Roman Catholicism in the United States: A Thematic History

By Margaret M. McGuinness; James T. Fisher | Go to book overview

EIGHT
Northern Settlement Houses and Southern Welfare Centers:
The Sisters of Our Lady of Christian Doctrine, 1910–1971

Margaret M. McGuinness

By the age of nineteen, Veronica McCarthy knew exactly how she wanted to spend the rest of her life: she wanted to be a “sister,” and she wanted to work with the poor. Having very little knowledge about the differences among women’s religious communities, she turned to her parish priest for guidance. He told her about a “fairly new” community, she remembered, whose members lived with and ministered to the poor of New York City’s Lower East Side. Shortly after this conversation, Veronica found herself ringing the doorbell of Madonna House, a social settlement founded and staffed by the Sisters of Our Lady of Christian Doctrine.1 The sisters were very welcoming, and Veronica, who was given the religious name of Sister Dorothea, had found what she was seeking.2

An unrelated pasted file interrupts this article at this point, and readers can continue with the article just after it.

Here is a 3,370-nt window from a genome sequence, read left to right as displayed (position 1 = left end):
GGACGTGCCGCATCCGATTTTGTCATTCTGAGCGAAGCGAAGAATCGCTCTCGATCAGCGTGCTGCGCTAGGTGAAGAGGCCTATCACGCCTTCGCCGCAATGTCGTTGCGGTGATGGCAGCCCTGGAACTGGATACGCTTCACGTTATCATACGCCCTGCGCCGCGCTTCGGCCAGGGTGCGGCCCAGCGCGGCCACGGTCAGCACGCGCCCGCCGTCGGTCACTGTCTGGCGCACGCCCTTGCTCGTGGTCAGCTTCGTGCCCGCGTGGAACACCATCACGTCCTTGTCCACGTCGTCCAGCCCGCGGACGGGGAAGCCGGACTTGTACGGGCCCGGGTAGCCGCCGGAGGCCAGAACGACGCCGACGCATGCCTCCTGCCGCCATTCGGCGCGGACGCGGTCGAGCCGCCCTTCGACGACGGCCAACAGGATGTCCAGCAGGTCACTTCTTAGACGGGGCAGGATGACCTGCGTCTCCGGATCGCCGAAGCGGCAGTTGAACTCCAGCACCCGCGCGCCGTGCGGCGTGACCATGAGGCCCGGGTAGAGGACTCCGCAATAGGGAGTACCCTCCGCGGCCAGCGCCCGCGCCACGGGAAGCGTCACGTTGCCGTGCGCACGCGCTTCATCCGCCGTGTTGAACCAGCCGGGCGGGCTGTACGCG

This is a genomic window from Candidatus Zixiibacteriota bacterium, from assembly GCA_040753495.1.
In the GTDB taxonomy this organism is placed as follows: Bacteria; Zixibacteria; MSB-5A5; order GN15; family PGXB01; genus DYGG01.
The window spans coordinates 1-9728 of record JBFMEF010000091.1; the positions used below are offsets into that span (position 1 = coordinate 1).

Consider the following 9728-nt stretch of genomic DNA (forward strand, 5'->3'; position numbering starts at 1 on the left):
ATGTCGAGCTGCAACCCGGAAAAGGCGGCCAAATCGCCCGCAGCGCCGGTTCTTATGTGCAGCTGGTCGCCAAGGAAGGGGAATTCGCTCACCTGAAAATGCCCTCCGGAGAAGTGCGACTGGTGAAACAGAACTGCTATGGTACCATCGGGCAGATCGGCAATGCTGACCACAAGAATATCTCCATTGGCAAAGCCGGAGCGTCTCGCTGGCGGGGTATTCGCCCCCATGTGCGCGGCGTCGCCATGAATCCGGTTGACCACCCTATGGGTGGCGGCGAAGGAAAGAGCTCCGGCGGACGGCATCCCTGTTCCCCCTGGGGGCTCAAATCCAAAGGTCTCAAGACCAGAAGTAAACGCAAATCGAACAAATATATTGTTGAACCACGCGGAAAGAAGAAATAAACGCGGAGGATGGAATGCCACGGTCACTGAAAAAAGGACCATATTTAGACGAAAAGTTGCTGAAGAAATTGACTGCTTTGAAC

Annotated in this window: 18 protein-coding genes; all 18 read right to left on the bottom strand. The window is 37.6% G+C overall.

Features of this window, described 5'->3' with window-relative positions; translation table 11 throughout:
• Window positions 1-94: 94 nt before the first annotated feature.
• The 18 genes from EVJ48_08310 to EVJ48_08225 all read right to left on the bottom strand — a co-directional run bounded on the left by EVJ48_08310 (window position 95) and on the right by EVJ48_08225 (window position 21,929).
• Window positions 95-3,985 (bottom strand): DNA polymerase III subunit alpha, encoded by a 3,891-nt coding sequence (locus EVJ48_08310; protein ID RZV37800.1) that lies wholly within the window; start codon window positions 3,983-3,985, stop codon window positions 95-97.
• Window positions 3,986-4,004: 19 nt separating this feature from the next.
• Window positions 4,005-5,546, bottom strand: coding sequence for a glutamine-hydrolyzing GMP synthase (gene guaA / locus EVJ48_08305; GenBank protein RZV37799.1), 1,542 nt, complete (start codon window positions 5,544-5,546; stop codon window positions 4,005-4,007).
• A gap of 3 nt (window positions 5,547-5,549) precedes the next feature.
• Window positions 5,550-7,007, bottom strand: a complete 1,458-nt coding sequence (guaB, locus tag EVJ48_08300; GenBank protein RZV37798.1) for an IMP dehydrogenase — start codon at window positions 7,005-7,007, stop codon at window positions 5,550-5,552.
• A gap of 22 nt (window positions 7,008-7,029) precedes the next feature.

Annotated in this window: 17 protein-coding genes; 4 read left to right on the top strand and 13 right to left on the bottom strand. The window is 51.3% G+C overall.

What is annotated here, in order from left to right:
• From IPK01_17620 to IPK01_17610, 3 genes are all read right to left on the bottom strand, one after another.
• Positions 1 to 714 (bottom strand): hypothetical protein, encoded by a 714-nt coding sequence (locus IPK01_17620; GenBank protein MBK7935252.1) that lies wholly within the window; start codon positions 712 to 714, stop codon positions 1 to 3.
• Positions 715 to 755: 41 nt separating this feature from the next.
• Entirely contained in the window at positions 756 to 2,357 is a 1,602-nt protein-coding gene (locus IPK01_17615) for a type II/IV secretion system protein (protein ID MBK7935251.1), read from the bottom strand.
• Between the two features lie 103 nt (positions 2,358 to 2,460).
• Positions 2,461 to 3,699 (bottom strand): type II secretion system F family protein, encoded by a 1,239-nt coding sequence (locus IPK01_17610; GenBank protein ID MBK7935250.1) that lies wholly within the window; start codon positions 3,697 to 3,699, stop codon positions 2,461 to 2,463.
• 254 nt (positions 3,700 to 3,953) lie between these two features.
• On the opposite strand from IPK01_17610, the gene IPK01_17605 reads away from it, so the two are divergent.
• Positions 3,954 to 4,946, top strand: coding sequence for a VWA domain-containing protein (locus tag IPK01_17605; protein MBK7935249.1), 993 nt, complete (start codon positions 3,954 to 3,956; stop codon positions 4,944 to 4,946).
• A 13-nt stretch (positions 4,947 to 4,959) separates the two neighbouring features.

Sister Dorothea’s story is not unique. Since the arrival of six French Ursulines in New Orleans in 1727 and continuing into the present day, thousands of women have answered God’s call and devoted all or part of their lives to prayer and apostolic work within the framework of a religious community. Some, seeking a more contemplative life in cloistered communities, pray for the work of the church and the well-being of the world—a world they have chosen to leave. Others, without denying the importance of prayer in their lives and apostolate, have built, administered, and staffed schools, hospitals, orphanages, settlement houses, and other charitable institutions.

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